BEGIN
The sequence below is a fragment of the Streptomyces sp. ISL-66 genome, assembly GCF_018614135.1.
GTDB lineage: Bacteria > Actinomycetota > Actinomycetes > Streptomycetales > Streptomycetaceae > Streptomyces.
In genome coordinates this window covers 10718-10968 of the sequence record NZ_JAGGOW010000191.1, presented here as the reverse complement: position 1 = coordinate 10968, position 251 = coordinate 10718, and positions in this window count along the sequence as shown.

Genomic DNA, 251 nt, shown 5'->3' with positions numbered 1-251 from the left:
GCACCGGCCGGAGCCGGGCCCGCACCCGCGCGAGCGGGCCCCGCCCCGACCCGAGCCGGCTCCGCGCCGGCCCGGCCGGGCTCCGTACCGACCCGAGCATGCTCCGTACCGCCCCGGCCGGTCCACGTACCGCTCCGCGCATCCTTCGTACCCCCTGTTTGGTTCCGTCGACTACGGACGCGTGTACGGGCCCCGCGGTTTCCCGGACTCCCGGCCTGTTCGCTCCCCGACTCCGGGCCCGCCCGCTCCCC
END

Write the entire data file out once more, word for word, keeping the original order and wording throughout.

The sequence below is a fragment of the Streptomyces sp. ISL-66 genome, assembly GCF_018614135.1.
GTDB lineage: Bacteria > Actinomycetota > Actinomycetes > Streptomycetales > Streptomycetaceae > Streptomyces.
In genome coordinates this window covers 10718-10968 of the sequence record NZ_JAGGOW010000191.1, presented here as the reverse complement: position 1 = coordinate 10968, position 251 = coordinate 10718, and positions in this window count along the sequence as shown.

Genomic DNA, 251 nt, shown 5'->3' with positions numbered 1-251 from the left:
GCACCGGCCGGAGCCGGGCCCGCACCCGCGCGAGCGGGCCCCGCCCCGACCCGAGCCGGCTCCGCGCCGGCCCGGCCGGGCTCCGTACCGACCCGAGCATGCTCCGTACCGCCCCGGCCGGTCCACGTACCGCTCCGCGCATCCTTCGTACCCCCTGTTTGGTTCCGTCGACTACGGACGCGTGTACGGGCCCCGCGGTTTCCCGGACTCCCGGCCTGTTCGCTCCCCGACTCCGGGCCCGCCCGCTCCCC